• GPU: AMD R9 390X
  • Memory: 8GB
  • Ports: DisplayPort x1, HDMI x1, DVI x2
  • Slot Size: Double
  • Dimensions: 277 x 129 x 51 mm
  • Pros:
  • Performance
  • Cooling
  • Cons:
  • Power consumption
  • Weight
  • Benchmark Results
  • 3DMark (Fire Strike): 11,354 points
  • 3DMark (Fire Strike Extreme): 5,214 points
  • 3DMark (Fire Strike Ultra): 1,375 points

It Ain’t Heavy, It’s My Graphics Card

AMD’s latest line of Fury and Fury X graphics cards may have hogged the limelight with its new HBM memory architecture, but the products themselves are currently very scarce in the market. With that in mind, AMD also announced the new R9 3xx series of GPUs, based off the previous-gen cards, but with more memory. MSI took this opportunity to slap on its own brand of coolers on the R9 390X, for those who are looking for a high-end upgrade.

As mentioned previously, the R9 390X is an improved version of the previous R9 290X graphics card. What MSI has done is to increase the Hawaii GPU’s clock speed up to 1,100MHz from the stock 1,050MHz, and added 8GBs of GDDR5 on board the card.

Doing such a thing may yield better performance numbers, but MSI has also slapped on its latest Twin Frozr V coolers on board, featuring redesigned cooling fins and a new set of Torx fans that is capable of pushing air onto the fins that much more to dissipate heat from it. Not only that, the fan’s Zero Frozr fan system works fantastically well here, with the fans not spinning at all until we unleashed it on some powerful benchmarks and games.

The card features two DVI ports, one DisplayPort, and one HDMI port for video connectivity, while one 8-pin and one 6-pin PCIE power connector are required to power up the graphics card.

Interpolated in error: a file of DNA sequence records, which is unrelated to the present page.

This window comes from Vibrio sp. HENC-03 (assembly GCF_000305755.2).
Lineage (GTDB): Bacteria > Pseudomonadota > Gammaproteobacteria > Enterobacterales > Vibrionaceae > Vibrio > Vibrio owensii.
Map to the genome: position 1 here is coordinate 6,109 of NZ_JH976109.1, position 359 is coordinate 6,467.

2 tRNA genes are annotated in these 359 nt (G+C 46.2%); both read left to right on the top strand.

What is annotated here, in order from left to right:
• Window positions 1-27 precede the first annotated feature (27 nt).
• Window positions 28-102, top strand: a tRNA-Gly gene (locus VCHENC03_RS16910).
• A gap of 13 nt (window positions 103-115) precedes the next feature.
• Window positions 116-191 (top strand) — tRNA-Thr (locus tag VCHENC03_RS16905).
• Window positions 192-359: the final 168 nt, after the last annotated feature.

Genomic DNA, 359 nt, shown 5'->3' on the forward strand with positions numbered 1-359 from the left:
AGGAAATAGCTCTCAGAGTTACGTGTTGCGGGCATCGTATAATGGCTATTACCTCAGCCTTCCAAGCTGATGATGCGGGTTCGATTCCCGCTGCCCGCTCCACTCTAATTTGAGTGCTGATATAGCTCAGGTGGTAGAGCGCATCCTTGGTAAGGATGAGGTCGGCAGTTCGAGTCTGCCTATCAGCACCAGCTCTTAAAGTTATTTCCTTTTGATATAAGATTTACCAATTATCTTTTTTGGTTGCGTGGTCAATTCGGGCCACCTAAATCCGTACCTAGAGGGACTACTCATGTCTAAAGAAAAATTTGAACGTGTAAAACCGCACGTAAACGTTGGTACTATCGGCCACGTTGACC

A thing to note when you’re looking to install the MSI R9 390X is that thanks to the new Twin Frozr V cooler, its weight is significantly increased, which means it has a higher chance of bending and warping. We recommend securing the card properly by screwing it tightly to the case’s PCI expansion bay, while securing the card to a post of some sort in the chassis.

Performance-wise, the MSI R9 390X is certainly a very powerful card. Whilst it certainly did quite well in our 3DMark 4K tests, the card is more suited for high-end 1,440p gaming at above 60FPS. Games like Shadow of Mordor, Arkham Knight, The Witcher 3 all ran exceptionally well at this resolution, even with a lot of the graphics settings turned up to maximum.

Power-consumption-wise, the MSI R9 390X is a thirsty card, and draws over 350W of power when it’s running at full tilt. You’ll definitely need a pretty powerful power supply to get this card running at its full potential, without worry.

CHIP CONCLUDE: The MSI R9 390X is certainly a powerful card. Although that being said, it is power-hungry and is one of the heaviest cards of its size that we’ve tested so far.

(previously published in issue October 2015)